Bangladesh Needs a Renewables Focus, Not a Switch From ‘Coal to Gas’: IEEFA

Bangladesh Needs a Renewables Focus, Not a Switch From ‘Coal to Gas’: IEEFA

Renewables are cheaper and more sustainable than gas imports, and can provide better energy security in developing nations

The emerging markets of Bangladesh and Vietnam are alluring for foreign energy companies looking to make money in the region. But these nations stand to lose both economically and environmentally through a pivot from coal to gas. Such a switch risks hindering investment into renewable energy and derailing climate progress across the continent, writes Simon Nicholas, an Energy Finance Analyst with Institute for Energy, Economics and Financial Analysis (IEEFA), in a timely piece.

In Bangladesh, the U.S. gas turbine company, GE, has been negotiating to sell more of its gas technology, potentially paving the way for more U.S. LNG exports to the country. Meanwhile, the Japan International Cooperation Agency (JICA) signed an agreement earlier this month to help develop the country’s new power plan. Japan’s JICA has stated that it wants to promote a “transformation to a low or zero carbon energy system” in Bangladesh. But given LNG’s full lifecycle greenhouse emissions are comparable to that of coal, promoting the expansion of imported gas on environmental grounds is simply false. From a financial risk perspective, the pursuit of LNG is just as contentious.

The author believes that through a revision of its Power System Master Plan, Bangladesh has the opportunity to address system-wide electricity inefficiencies. The country is gearing up to cancel nine coal projects, but reports indicate that these will be replaced with LNG-fired power plants instead. Such a move would be a drastic oversight and threatens to worsen the country’s growing overcapacity issue. At the moment, the government is contractually obligated to make payments to power plants even though many of them are lying idle much of the time. This poor planning pushes up the average cost of electricity for consumers. This risks the financial sustainability of the sector as demonstrated in Pakistan where capacity payments are on course to reach US$10 billion/year by 2023.

Volatile price spikes to LNG are already an unsustainable cost burden to Bangladesh, but if the country becomes even more LNG-dependent, these costs could soon become unmanageable. Japan, one of the world’s biggest gas importers, saw its electricity prices surge to record levels in January 2021 because of a global gas shortage. Bangladesh’s fossil fuel subsidies have increased substantially to avoid significant electricity price rises that could hold back economic development, but this is unsustainable for government finances in the mid to long term.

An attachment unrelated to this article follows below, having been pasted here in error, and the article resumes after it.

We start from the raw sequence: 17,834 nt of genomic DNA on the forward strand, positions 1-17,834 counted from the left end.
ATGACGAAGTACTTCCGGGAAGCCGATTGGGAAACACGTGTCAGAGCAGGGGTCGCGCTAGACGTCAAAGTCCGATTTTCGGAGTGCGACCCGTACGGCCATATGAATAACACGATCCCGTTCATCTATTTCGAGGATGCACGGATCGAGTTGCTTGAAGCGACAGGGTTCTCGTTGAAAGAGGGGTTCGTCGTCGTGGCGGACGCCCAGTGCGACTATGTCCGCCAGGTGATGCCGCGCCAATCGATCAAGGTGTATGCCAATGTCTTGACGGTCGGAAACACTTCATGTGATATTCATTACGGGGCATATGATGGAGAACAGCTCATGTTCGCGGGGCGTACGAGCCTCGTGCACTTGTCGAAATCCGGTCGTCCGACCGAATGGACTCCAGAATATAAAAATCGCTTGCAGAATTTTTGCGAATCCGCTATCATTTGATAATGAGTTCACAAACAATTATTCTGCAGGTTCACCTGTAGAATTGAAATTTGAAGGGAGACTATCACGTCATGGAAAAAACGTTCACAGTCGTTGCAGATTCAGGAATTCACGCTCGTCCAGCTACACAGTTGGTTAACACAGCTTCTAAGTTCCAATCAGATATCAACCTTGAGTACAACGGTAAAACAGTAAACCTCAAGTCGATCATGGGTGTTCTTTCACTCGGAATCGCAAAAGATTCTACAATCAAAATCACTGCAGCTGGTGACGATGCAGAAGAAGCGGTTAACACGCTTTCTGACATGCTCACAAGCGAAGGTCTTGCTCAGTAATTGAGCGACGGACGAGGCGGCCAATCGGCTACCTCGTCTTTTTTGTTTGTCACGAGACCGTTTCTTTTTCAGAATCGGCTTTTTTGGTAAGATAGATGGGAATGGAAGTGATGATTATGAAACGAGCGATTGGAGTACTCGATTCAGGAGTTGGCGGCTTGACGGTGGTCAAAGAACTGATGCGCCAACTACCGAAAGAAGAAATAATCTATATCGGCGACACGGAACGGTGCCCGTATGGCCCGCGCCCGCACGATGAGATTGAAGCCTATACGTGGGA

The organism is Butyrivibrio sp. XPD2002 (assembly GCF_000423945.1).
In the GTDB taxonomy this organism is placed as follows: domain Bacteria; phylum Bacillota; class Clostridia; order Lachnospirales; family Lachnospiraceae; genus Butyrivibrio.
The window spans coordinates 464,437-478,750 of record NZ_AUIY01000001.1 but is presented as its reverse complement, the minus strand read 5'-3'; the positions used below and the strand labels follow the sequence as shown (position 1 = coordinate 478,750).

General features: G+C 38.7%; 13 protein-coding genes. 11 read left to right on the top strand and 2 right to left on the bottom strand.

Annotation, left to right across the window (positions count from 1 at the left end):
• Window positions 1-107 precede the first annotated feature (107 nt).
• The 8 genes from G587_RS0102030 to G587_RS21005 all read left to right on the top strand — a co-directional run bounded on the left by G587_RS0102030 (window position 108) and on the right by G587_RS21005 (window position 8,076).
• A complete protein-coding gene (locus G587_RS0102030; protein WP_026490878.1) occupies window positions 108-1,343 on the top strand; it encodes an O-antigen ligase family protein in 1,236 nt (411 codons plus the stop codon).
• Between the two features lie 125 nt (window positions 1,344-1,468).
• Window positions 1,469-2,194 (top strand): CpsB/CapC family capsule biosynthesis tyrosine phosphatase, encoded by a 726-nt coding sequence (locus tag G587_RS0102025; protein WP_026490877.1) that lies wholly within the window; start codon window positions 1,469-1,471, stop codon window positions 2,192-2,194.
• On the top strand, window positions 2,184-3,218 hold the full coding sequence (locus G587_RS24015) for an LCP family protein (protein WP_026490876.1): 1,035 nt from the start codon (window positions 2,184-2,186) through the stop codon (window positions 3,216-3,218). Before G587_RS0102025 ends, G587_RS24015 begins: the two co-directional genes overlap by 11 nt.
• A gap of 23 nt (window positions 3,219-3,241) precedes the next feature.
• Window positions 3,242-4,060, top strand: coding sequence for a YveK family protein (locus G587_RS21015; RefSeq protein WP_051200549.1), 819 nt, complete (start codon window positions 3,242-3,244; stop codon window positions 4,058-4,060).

In the analyst’s opinion, unlike gas, renewable energy is much better suited to Bangladesh’s financial, demand, and climate needs. Renewables generation can be added in a piecemeal manner, expanding the grid sustainably while protecting the country against foreign price volatility. It is also the only energy source that is truly low carbon and climate ambitious. In the wake of Bangladesh’s new Five Year Plan, the government’s draft National Solar Energy Roadmap (SREDA) recommends a new solar target to address slow progress in developing renewable energy – up to 30,000 megawatts (MW) by 2041.

SREDA sees 40% of its renewables target coming from rooftop solar: 5,000MW could be installed on garment, textiles and other industrial building rooftops. Similarly, it has been calculated that 2,000MW could be installed on government buildings. Capacities of this scale look entirely achievable given Vietnam added an astonishing 9,000MW of rooftop solar in 2020. However, this target risks being crowded out by an increased focus on LNG-fired power investment, and it is vital that the government prioritises its long-term needs for cheap, reliable, and truly clean energy through pursuing renewables.

Like Bangladesh, Vietnam has been scaling back focus on coal-fired power. While many conventional fossil fuels projects in Vietnam have failed to progress, solar power developers over-delivered by five times, and they have done so in a fraction of the time. Despite this, Vietnam’s latest draft long term power plan sees a total of 18GW of LNG-fired power planned by 2030 while solar additions are capped at just 2GW. This is an illogical decision given the country’s excellent solar track record and one which will cost the country both cash and climate ambition. Like Bangladesh, increased investment towards grid and battery storage investment in Vietnam would enable solar and wind development progress rather than a curtailment. These technologies are expected to see sharply declining costs over the coming decade, emphasises the author.

Increased investment towards grid and battery storage would enable solar and wind development progress. Developing Asian nations do not need growing fossil fuel subsidies dialling up stress on government finances and higher power prices that impact consumers and businesses. Both the U.S. and JICA should be aware that a switch from one fossil fuel to another that is exposed to even greater fuel price risk, does nothing to improve the sustainability of a power system already exposed to large financial losses.

Foreign governments need to be conscious of the needs of these nations, which are poorly suited to the proliferation of LNG imports, but ideal candidates for renewable energy development, Nicholas concludes.

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